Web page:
The plans, which are part of a multi-million-pound government-funded program to help support UK businesses explore the technology, will speed up the testing and ultimately bring hydrogen fuel cell vehicles to market sooner than if the manufacturer was to develop them on their own.
Known as Project Zeus, JLR will be working with companies including Delta Motorsport, Marelli Automotive Systems and UKBIC to develop a range of zero-emission vehicles without any of the drawbacks of regular EVs – such as long charging times or range anxiety. The £73.5m government investment is designed not only to explore the technology and safeguards, but also researching and developing recyclable batteries and state-of-the-art motors for electric taxis, cars and vans.
Business Minister Nadhim Zahawi said: “Whether it’s researching future battery design or creating a lightweight version of the Ford Transit, companies in every part of the United Kingdom are leading the world in advanced automotive technology.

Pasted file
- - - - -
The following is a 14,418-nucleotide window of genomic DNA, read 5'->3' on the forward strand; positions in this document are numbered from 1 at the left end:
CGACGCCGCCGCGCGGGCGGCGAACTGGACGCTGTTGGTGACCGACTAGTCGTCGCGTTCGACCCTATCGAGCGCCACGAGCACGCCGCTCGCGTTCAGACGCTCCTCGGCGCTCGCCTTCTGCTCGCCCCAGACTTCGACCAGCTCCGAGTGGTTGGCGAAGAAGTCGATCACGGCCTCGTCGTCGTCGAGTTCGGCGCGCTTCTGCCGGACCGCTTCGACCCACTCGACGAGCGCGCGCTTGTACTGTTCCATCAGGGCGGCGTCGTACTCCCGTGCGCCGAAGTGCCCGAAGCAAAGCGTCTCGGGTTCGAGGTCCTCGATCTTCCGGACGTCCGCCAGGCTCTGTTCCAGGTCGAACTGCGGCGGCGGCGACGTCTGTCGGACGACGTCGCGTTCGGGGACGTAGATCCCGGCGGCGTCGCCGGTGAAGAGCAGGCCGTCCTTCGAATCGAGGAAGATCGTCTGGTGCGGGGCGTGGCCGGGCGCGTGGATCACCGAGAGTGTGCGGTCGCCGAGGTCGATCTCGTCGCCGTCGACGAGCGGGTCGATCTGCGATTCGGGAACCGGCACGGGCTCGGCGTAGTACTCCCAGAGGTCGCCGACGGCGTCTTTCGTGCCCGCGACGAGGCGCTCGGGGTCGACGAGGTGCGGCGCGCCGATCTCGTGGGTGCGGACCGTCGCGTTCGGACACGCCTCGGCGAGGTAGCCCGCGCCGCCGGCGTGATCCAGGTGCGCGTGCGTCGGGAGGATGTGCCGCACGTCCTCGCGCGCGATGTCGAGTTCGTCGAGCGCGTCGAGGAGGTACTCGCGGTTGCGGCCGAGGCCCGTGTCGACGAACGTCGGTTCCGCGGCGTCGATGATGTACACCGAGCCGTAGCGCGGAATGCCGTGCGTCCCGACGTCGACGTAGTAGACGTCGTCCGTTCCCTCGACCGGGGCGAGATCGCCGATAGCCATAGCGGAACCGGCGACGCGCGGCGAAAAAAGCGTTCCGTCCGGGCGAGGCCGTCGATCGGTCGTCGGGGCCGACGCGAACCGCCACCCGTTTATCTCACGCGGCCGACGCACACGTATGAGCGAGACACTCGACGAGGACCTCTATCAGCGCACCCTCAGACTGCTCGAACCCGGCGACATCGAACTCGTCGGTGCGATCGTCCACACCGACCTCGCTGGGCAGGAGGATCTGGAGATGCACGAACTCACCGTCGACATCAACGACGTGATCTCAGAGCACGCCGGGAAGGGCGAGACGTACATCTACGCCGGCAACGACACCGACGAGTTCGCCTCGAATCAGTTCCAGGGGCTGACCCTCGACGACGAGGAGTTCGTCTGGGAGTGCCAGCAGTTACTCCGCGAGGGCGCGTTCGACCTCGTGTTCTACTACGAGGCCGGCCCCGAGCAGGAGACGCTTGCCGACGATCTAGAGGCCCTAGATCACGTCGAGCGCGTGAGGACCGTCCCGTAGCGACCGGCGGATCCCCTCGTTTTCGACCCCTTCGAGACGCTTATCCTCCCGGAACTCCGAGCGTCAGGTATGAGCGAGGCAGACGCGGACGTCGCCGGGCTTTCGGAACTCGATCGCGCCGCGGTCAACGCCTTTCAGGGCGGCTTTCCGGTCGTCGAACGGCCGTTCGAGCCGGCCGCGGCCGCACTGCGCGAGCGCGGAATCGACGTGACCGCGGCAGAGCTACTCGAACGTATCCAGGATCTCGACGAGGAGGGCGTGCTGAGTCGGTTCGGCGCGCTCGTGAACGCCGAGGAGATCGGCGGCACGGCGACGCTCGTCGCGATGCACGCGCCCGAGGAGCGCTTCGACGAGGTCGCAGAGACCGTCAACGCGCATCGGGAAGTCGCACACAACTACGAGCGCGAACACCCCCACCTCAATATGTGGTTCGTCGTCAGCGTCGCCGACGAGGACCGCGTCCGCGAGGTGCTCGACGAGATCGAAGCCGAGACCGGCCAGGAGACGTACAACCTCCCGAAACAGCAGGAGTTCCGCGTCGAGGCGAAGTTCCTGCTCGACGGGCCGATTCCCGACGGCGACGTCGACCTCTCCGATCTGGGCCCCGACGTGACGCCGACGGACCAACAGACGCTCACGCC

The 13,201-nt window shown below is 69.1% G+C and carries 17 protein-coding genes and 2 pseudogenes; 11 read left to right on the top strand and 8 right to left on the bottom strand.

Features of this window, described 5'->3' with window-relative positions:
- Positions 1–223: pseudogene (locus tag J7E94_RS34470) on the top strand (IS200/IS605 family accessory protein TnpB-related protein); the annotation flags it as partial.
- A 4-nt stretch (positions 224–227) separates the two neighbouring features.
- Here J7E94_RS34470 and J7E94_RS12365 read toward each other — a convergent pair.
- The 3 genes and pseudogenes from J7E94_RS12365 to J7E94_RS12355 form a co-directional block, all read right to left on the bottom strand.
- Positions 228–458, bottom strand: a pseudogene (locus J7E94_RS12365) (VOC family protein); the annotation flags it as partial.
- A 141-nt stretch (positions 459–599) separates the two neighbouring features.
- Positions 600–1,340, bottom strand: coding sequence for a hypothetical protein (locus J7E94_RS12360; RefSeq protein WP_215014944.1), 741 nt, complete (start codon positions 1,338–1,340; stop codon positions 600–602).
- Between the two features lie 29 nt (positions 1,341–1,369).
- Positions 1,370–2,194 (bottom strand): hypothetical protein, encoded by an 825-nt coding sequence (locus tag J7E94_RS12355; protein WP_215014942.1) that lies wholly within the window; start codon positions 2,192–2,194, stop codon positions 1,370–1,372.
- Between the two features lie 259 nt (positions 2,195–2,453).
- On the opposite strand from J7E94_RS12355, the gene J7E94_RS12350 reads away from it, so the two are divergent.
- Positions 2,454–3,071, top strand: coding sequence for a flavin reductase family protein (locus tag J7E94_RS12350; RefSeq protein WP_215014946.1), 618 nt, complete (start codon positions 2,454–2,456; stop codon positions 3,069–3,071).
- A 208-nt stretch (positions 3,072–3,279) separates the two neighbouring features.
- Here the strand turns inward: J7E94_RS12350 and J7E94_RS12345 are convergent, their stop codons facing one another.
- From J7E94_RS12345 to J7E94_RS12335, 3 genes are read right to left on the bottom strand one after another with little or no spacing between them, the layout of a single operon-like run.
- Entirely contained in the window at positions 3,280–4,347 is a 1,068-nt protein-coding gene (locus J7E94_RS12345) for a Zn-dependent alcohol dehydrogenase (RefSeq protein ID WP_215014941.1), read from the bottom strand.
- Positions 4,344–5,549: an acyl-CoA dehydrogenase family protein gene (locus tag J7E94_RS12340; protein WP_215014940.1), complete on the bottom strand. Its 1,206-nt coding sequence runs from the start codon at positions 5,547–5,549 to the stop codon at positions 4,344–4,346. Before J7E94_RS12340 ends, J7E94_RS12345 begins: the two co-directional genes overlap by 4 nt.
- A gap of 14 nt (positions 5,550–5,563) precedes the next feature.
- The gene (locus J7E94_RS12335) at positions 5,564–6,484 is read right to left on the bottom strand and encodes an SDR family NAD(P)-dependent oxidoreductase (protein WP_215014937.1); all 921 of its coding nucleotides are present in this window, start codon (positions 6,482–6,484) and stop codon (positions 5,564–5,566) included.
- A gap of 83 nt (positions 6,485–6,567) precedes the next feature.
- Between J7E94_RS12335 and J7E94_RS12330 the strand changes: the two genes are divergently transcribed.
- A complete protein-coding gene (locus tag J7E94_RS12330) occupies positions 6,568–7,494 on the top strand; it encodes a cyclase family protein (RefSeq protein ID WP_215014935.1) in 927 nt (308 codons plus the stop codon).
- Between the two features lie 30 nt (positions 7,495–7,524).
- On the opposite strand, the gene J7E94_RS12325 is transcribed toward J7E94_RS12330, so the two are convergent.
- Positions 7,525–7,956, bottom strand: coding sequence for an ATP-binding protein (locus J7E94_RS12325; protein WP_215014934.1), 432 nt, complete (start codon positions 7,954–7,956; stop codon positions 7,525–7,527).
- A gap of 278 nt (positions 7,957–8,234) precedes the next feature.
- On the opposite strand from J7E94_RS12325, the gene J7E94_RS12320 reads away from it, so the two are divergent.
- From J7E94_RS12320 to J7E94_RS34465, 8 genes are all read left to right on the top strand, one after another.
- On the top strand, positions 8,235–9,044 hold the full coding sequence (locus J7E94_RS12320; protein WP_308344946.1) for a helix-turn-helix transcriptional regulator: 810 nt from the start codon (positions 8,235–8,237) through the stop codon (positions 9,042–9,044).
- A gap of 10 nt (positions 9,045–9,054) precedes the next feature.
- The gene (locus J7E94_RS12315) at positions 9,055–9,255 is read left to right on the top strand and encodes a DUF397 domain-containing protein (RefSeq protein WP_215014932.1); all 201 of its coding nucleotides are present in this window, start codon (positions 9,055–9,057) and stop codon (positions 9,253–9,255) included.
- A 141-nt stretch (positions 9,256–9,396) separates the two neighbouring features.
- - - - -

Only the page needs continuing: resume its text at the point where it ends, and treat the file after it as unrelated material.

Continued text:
“Not only will this funding ensure automotive companies can play their part in keeping us on the path to net zero emissions by 2050, it will also support thousands of jobs and be a welcome step towards the industry’s economic recovery.”
Last week, Chancellor of the Exchequer Rishi Sunak was urged to consider the future of hydrogen power in the UK by businesses and MPs in an open letter from campaign group Hydrogen Strategy Now.
The government has already announced plans to increase the number of electric car charging points across the country as part of the Rapid Charging fund which includes a £500 million investment into the EV charging infrastructure.